FARC blames Colombia for captives' deaths

Colombia's main leftist rebel group is blaming President Juan Manuel Santos' government for the weekend deaths of four security force members who authorities say were cruelly executed when soldiers happened upon the insurgents holding them.

The Revolutionary Armed Forces of Colombia, or FARC, claims in a statement published online Tuesday that the four were killed during an army rescue mission aimed at preventing the rebels from releasing the captives unilaterally — something the group has done in the past as a goodwill gesture. All of the hostages had been held captive for at least 12 years.

“We profoundly regret the tragic ending of the demented rescue attempt ordered by the Colombian government,” the FARC's ruling seven-man secretariat said in the statement dated Monday and posted on a pro-rebel website.

The insurgents did not refer to the FARC's execution Saturday of the three police officers and one soldier. Colombia's chief coroner said Tuesday that three of the men were shot in the back of the head from a distance of less than 5 feet (1.5 meters) and the fourth was also shot from behind.

A fifth captive, police Sgt. Luis Alberto Erazo, 48, saved himself Saturday by fleeing into the jungle.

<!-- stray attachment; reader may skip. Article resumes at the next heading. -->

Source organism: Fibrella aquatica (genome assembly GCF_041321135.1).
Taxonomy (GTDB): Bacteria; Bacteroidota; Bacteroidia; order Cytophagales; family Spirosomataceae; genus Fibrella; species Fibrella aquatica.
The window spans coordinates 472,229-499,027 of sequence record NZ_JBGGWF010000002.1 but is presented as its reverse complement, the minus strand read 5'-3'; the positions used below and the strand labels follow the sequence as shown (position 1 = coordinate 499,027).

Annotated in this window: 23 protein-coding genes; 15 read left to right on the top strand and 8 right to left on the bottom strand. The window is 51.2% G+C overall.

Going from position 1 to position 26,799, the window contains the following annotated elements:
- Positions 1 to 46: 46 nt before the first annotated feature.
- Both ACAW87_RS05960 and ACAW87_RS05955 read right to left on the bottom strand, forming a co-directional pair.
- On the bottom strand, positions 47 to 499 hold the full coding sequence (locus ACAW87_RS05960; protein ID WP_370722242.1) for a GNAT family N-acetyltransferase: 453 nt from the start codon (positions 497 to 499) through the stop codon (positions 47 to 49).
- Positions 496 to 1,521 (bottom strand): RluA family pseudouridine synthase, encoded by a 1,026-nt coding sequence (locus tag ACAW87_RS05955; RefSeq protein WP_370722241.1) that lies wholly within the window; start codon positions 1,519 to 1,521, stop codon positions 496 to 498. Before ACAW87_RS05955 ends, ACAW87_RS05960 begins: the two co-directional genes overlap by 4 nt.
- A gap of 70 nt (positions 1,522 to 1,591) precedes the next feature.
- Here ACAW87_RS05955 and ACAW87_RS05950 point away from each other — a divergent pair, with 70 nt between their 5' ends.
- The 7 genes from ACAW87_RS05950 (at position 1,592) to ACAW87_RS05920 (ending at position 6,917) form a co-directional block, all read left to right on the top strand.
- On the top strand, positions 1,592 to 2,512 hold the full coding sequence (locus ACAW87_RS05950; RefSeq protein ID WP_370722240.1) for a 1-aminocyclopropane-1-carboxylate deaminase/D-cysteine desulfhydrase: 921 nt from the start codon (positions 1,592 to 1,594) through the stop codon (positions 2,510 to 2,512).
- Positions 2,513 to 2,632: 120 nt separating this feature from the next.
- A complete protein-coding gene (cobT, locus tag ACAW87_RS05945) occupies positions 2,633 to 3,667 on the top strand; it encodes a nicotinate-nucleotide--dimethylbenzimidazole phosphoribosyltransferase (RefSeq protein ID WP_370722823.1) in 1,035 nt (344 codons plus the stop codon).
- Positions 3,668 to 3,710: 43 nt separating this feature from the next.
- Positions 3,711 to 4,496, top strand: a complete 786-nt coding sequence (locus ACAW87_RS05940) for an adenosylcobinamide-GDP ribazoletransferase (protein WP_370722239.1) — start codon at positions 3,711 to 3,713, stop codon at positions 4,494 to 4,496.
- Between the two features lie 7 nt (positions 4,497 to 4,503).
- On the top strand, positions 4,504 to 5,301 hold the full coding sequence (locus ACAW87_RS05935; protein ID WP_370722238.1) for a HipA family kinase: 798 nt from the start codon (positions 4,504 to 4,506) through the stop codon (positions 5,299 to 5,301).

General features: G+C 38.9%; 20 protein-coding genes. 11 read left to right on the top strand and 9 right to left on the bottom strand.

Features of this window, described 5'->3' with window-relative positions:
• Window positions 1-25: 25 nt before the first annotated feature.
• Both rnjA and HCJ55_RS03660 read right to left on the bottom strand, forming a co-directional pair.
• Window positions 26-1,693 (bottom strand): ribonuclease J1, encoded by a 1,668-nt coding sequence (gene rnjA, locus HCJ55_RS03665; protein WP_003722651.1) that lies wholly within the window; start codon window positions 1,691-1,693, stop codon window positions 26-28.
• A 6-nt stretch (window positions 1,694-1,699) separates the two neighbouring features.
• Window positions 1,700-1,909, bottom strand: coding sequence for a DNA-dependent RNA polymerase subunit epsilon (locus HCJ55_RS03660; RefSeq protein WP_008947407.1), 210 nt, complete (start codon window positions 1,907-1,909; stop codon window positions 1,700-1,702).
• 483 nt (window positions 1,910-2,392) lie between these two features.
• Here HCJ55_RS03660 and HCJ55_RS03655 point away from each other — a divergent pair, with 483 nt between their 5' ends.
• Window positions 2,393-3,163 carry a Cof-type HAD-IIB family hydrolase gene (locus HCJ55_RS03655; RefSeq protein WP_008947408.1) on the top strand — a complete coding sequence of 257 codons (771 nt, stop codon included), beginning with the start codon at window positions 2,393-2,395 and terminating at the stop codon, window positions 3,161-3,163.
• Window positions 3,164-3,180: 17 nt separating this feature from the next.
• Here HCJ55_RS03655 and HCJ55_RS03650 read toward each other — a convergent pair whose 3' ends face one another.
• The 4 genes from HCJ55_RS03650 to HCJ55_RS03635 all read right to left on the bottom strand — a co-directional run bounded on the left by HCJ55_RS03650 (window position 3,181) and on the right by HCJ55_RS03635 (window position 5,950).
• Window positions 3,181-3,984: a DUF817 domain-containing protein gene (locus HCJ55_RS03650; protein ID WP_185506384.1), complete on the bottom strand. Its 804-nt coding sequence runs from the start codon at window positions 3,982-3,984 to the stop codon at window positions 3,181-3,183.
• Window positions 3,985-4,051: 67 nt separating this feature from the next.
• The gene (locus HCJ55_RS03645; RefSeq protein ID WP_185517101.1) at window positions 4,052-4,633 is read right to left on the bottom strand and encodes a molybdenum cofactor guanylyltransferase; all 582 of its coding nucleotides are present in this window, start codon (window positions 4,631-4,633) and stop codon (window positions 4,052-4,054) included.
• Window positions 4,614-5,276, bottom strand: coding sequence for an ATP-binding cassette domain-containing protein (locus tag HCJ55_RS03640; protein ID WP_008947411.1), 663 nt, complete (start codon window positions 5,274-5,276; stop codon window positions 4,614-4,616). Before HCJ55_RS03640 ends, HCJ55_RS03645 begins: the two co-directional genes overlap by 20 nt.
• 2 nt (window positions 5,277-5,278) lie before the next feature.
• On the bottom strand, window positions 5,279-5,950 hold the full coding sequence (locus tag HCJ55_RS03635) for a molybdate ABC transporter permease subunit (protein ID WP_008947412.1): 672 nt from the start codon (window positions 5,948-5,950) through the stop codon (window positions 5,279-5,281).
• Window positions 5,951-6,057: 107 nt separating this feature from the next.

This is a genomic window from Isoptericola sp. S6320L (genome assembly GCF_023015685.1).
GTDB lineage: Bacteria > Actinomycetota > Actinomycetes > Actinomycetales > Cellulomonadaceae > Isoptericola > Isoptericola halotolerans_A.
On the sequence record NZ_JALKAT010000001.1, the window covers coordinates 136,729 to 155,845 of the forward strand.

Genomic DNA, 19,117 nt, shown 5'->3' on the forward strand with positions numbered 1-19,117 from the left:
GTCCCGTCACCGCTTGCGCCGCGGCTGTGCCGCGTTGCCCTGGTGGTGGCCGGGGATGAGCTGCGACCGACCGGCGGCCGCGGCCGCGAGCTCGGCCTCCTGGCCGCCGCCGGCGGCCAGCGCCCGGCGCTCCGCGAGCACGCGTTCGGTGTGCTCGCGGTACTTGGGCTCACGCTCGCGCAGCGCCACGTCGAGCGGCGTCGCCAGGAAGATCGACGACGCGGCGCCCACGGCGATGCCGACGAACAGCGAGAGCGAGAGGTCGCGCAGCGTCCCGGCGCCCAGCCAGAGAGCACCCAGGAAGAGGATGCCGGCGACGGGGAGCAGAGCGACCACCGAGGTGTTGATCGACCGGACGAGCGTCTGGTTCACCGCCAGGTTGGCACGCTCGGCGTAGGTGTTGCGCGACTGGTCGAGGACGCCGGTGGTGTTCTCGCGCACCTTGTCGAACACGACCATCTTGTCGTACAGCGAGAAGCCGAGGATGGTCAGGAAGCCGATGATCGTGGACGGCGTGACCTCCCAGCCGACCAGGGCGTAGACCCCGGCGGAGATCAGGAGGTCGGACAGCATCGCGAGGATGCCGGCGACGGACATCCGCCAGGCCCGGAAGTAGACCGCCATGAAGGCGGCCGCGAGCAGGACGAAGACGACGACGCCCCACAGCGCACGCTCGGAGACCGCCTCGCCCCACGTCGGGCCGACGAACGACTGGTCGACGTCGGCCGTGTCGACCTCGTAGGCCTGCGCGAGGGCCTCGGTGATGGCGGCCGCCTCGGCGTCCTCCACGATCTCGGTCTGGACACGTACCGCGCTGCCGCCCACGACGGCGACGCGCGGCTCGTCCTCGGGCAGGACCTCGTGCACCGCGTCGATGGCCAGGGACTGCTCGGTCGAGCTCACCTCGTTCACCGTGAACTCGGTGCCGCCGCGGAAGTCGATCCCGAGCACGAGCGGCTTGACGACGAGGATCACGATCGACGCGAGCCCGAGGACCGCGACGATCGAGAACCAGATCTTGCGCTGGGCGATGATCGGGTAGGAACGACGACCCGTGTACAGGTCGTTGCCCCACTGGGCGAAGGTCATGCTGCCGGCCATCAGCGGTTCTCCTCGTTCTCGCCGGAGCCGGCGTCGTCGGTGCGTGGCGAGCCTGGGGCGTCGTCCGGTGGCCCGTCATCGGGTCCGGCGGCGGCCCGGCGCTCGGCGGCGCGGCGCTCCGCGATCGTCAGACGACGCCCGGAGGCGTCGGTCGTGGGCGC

The FARC said it was planning to unilaterally release the men and had informed a go-between, former Sen. Piedad Cordoba, of its intent.

In a letter that Cordoba said she received the day before the men were killed, the FARC said it had planned to free six captives but did not name them or say when it planned to release them.

The rebels said the decision was made by their commander, Alfonso Cano, and that his Nov. 4 combat death would not prevent it from being carried out.

They claim in the communique that President Santos and his military high command “made the decision to frustrate this humanitarian gesture and its possible effects.”

On the day of the killings, Santos said he expected the FARC to blame his government for the four deaths. Human Rights Watch on Monday called the officers' executions a war crime.

Government officials say they had intelligence in mid-October that rebels holding hostages might be in the area where Saturday's killings occurred. They said the troops who arrived at the rebel camp where the captives were held were on a reconnaissance mission, not attempting a rescue.

It is standing FARC policy to kill captives rather than allow them to be rescued, former rebel hostages say.

The FARC, believed to number about 9,000 fighters, took up arms in 1964, and is believed to fund itself largely through drug trafficking. Most of its fighters are young peasants from regions with few economic opportunities in a country where a small minority controls most wealth and land.

The rebels still hold more than a dozen security-force members.

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